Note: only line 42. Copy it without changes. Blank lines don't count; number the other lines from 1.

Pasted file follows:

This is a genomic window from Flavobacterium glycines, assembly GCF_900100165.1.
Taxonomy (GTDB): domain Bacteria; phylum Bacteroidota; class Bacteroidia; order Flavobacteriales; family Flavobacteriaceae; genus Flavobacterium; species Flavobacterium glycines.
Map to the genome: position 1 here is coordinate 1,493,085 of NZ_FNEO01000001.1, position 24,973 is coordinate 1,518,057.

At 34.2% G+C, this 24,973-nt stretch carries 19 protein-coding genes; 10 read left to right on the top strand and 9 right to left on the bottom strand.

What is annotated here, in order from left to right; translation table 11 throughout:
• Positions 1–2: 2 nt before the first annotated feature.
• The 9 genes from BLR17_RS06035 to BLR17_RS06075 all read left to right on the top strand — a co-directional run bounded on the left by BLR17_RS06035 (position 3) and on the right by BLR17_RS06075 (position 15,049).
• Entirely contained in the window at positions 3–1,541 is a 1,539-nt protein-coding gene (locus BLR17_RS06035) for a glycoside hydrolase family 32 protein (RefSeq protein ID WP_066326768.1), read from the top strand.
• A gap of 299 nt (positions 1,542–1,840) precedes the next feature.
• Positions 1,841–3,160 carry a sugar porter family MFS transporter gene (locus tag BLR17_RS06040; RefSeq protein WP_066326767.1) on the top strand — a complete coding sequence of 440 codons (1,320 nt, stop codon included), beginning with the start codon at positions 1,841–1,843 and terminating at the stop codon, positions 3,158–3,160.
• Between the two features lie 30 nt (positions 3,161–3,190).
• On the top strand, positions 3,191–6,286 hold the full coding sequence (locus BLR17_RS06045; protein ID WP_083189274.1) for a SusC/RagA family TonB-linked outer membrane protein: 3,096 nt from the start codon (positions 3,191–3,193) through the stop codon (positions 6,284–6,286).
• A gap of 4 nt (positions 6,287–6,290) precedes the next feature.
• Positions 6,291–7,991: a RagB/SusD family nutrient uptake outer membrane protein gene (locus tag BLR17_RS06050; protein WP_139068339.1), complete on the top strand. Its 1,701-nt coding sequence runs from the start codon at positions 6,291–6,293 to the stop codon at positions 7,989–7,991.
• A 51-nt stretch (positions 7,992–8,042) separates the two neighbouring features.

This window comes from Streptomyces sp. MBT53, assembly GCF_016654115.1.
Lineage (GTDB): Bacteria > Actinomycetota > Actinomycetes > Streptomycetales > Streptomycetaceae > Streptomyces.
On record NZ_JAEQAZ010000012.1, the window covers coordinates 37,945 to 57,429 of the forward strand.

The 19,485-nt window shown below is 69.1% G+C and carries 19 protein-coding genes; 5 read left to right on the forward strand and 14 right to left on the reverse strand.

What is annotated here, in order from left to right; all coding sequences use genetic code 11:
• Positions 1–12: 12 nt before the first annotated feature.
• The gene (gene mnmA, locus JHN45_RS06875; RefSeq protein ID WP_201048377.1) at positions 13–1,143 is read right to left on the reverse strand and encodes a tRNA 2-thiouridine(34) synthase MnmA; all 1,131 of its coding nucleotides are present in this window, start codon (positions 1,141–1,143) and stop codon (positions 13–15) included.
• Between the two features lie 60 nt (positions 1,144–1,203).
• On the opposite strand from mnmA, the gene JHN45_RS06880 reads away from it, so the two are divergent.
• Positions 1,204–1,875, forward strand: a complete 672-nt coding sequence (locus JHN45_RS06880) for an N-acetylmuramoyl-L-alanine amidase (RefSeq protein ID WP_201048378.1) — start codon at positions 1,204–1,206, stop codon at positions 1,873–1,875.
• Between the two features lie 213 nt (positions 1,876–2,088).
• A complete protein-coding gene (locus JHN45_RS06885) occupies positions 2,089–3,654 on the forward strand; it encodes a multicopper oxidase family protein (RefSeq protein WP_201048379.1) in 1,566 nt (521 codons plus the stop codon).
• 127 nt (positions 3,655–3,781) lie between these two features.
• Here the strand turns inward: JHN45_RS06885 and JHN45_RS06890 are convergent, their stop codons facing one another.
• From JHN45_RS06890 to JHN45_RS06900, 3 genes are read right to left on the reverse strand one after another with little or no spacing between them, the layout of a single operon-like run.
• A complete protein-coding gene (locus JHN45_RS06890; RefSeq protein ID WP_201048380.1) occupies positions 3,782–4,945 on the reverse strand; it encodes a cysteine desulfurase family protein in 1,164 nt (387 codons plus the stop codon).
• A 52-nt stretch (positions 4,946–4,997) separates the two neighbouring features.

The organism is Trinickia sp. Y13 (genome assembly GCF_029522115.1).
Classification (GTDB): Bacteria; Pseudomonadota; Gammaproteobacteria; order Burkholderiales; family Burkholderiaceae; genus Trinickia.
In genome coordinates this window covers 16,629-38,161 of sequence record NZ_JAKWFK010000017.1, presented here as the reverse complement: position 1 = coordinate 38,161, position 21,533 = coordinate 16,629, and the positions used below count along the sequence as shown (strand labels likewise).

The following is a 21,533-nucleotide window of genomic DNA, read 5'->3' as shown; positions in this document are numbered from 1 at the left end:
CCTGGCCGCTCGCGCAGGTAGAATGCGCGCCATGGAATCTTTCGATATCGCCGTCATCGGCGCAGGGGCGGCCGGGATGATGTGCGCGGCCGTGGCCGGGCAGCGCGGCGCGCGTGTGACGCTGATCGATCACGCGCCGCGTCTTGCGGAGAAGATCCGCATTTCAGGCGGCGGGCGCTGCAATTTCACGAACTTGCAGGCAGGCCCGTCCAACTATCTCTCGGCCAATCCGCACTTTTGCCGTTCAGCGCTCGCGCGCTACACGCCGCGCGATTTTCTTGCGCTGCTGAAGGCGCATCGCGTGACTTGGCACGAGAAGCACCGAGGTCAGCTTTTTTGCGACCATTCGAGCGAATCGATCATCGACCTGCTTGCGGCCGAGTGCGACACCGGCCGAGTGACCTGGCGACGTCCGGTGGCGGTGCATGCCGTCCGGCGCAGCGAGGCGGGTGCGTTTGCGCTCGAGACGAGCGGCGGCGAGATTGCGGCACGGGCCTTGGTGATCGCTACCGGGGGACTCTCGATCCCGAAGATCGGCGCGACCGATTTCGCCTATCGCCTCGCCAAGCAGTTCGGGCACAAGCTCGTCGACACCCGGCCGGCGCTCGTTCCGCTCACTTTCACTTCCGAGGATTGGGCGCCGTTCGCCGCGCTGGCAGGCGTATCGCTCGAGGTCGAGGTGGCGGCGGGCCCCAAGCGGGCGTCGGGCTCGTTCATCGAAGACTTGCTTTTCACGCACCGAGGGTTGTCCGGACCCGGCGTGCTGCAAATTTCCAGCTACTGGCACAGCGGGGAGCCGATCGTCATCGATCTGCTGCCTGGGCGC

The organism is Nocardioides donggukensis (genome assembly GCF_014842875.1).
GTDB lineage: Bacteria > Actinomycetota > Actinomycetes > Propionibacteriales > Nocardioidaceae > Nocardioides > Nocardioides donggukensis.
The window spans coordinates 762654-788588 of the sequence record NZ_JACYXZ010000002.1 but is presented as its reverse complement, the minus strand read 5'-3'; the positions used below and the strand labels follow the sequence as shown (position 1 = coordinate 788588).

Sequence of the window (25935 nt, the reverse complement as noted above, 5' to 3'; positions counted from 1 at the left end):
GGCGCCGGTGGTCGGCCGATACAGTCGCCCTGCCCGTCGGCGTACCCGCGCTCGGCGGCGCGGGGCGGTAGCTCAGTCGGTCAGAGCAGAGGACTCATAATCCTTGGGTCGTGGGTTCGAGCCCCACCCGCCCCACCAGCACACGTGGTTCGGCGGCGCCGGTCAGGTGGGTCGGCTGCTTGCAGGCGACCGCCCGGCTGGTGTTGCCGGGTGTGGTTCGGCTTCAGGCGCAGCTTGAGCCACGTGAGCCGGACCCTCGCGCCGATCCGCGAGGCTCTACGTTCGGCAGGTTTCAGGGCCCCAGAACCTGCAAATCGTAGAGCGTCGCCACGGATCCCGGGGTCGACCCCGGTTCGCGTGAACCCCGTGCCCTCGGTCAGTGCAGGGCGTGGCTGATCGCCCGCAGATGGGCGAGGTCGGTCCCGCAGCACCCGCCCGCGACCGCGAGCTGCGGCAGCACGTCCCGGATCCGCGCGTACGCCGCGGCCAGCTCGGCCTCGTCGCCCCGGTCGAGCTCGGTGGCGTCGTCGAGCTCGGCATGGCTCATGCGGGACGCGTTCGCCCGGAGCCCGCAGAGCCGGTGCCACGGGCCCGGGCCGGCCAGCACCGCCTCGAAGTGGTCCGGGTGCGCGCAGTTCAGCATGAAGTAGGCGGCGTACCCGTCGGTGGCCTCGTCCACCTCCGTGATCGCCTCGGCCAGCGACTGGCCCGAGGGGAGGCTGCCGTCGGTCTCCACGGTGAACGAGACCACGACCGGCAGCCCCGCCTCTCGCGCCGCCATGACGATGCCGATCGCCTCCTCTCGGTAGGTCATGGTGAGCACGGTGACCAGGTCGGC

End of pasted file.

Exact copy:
GGCGCCGGTGGTCGGCCGATACAGTCGCCCTGCCCGTCGGCGTACCCGCGCTCGGCGGCGCGGGGCGGTAGCTCAGTCGGTCAGAGCAGAGGACTCATAATCCTTGGGTCGTGGGTTCGAGCCCCACCCGCCCCACCAGCACACGTGGTTCGGCGGCGCCGGTCAGGTGGGTCGGCTGCTTGCAGGCGACCGCCCGGCTGGTGTTGCCGGGTGTGGTTCGGCTTCAGGCGCAGCTTGAGCCACGTGAGCCGGACCCTCGCGCCGATCCGCGAGGCTCTACGTTCGGCAGGTTTCAGGGCCCCAGAACCTGCAAATCGTAGAGCGTCGCCACGGATCCCGGGGTCGACCCCGGTTCGCGTGAACCCCGTGCCCTCGGTCAGTGCAGGGCGTGGCTGATCGCCCGCAGATGGGCGAGGTCGGTCCCGCAGCACCCGCCCGCGACCGCGAGCTGCGGCAGCACGTCCCGGATCCGCGCGTACGCCGCGGCCAGCTCGGCCTCGTCGCCCCGGTCGAGCTCGGTGGCGTCGTCGAGCTCGGCATGGCTCATGCGGGACGCGTTCGCCCGGAGCCCGCAGAGCCGGTGCCACGGGCCCGGGCCGGCCAGCACCGCCTCGAAGTGGTCCGGGTGCGCGCAGTTCAGCATGAAGTAGGCGGCGTACCCGTCGGTGGCCTCGTCCACCTCCGTGATCGCCTCGGCCAGCGACTGGCCCGAGGGGAGGCTGCCGTCGGTCTCCACGGTGAACGAGACCACGACCGGCAGCCCCGCCTCTCGCGCCGCCATGACGATGCCGATCGCCTCCTCTCGGTAGGTCATGGTGAGCACGGTGACCAGGTCGGC